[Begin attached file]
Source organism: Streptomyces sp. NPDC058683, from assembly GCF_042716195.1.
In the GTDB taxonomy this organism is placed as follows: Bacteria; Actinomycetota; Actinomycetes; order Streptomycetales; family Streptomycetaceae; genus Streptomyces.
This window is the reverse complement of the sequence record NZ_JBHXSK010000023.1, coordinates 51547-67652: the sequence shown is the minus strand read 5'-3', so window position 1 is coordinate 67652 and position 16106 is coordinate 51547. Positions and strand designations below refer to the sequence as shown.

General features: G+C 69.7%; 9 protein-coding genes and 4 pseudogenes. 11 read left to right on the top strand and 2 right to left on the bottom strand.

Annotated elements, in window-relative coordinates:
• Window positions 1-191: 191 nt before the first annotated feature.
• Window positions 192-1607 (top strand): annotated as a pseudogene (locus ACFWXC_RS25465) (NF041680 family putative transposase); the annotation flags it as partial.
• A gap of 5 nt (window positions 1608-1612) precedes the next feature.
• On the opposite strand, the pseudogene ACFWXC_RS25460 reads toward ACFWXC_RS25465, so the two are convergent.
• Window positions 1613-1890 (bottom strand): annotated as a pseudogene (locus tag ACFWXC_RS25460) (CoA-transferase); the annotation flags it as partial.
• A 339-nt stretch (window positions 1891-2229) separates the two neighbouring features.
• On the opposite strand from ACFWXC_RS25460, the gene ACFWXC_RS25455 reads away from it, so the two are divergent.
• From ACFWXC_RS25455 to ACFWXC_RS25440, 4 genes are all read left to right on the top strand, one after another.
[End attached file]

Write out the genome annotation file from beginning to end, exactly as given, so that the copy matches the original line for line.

Source organism: Streptomyces sp. NPDC058683, from assembly GCF_042716195.1.
In the GTDB taxonomy this organism is placed as follows: Bacteria; Actinomycetota; Actinomycetes; order Streptomycetales; family Streptomycetaceae; genus Streptomyces.
This window is the reverse complement of the sequence record NZ_JBHXSK010000023.1, coordinates 51547-67652: the sequence shown is the minus strand read 5'-3', so window position 1 is coordinate 67652 and position 16106 is coordinate 51547. Positions and strand designations below refer to the sequence as shown.

General features: G+C 69.7%; 9 protein-coding genes and 4 pseudogenes. 11 read left to right on the top strand and 2 right to left on the bottom strand.

Annotated elements, in window-relative coordinates:
• Window positions 1-191: 191 nt before the first annotated feature.
• Window positions 192-1607 (top strand): annotated as a pseudogene (locus ACFWXC_RS25465) (NF041680 family putative transposase); the annotation flags it as partial.
• A gap of 5 nt (window positions 1608-1612) precedes the next feature.
• On the opposite strand, the pseudogene ACFWXC_RS25460 reads toward ACFWXC_RS25465, so the two are convergent.
• Window positions 1613-1890 (bottom strand): annotated as a pseudogene (locus tag ACFWXC_RS25460) (CoA-transferase); the annotation flags it as partial.
• A 339-nt stretch (window positions 1891-2229) separates the two neighbouring features.
• On the opposite strand from ACFWXC_RS25460, the gene ACFWXC_RS25455 reads away from it, so the two are divergent.
• From ACFWXC_RS25455 to ACFWXC_RS25440, 4 genes are all read left to right on the top strand, one after another.